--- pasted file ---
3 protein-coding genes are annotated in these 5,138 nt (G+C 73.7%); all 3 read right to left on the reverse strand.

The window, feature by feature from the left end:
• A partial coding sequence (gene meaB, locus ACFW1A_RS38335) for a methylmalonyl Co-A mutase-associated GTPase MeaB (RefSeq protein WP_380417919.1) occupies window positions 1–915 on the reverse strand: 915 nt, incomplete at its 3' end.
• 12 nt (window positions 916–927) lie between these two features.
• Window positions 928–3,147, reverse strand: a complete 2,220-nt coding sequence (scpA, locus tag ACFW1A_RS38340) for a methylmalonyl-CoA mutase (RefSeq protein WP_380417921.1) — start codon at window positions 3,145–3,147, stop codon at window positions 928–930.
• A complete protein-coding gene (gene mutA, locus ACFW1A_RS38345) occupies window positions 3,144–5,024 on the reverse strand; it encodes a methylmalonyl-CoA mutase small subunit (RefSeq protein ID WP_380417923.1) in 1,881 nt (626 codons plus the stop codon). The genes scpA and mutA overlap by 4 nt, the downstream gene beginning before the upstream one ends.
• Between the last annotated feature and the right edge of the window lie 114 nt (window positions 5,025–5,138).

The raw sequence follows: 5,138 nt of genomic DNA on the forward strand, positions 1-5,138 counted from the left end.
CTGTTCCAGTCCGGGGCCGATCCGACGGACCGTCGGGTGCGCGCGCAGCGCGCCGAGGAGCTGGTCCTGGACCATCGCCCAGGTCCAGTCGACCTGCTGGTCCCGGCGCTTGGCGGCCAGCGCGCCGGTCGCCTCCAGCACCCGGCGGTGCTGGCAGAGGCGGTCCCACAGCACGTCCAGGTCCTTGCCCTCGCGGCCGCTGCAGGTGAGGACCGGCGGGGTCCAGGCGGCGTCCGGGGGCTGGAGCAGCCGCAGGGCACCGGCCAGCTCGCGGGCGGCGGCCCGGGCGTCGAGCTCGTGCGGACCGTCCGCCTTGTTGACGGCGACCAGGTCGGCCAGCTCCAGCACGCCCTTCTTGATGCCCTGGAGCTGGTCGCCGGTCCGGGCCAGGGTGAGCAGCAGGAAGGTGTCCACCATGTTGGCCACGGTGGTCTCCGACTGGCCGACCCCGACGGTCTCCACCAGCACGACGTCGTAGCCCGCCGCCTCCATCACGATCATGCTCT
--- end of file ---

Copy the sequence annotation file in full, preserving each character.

3 protein-coding genes are annotated in these 5,138 nt (G+C 73.7%); all 3 read right to left on the reverse strand.

The window, feature by feature from the left end:
• A partial coding sequence (gene meaB, locus ACFW1A_RS38335) for a methylmalonyl Co-A mutase-associated GTPase MeaB (RefSeq protein WP_380417919.1) occupies window positions 1–915 on the reverse strand: 915 nt, incomplete at its 3' end.
• 12 nt (window positions 916–927) lie between these two features.
• Window positions 928–3,147, reverse strand: a complete 2,220-nt coding sequence (scpA, locus tag ACFW1A_RS38340) for a methylmalonyl-CoA mutase (RefSeq protein WP_380417921.1) — start codon at window positions 3,145–3,147, stop codon at window positions 928–930.
• A complete protein-coding gene (gene mutA, locus ACFW1A_RS38345) occupies window positions 3,144–5,024 on the reverse strand; it encodes a methylmalonyl-CoA mutase small subunit (RefSeq protein ID WP_380417923.1) in 1,881 nt (626 codons plus the stop codon). The genes scpA and mutA overlap by 4 nt, the downstream gene beginning before the upstream one ends.
• Between the last annotated feature and the right edge of the window lie 114 nt (window positions 5,025–5,138).

The raw sequence follows: 5,138 nt of genomic DNA on the forward strand, positions 1-5,138 counted from the left end.
CTGTTCCAGTCCGGGGCCGATCCGACGGACCGTCGGGTGCGCGCGCAGCGCGCCGAGGAGCTGGTCCTGGACCATCGCCCAGGTCCAGTCGACCTGCTGGTCCCGGCGCTTGGCGGCCAGCGCGCCGGTCGCCTCCAGCACCCGGCGGTGCTGGCAGAGGCGGTCCCACAGCACGTCCAGGTCCTTGCCCTCGCGGCCGCTGCAGGTGAGGACCGGCGGGGTCCAGGCGGCGTCCGGGGGCTGGAGCAGCCGCAGGGCACCGGCCAGCTCGCGGGCGGCGGCCCGGGCGTCGAGCTCGTGCGGACCGTCCGCCTTGTTGACGGCGACCAGGTCGGCCAGCTCCAGCACGCCCTTCTTGATGCCCTGGAGCTGGTCGCCGGTCCGGGCCAGGGTGAGCAGCAGGAAGGTGTCCACCATGTTGGCCACGGTGGTCTCCGACTGGCCGACCCCGACGGTCTCCACCAGCACGACGTCGTAGCCCGCCGCCTCCATCACGATCATGCTCT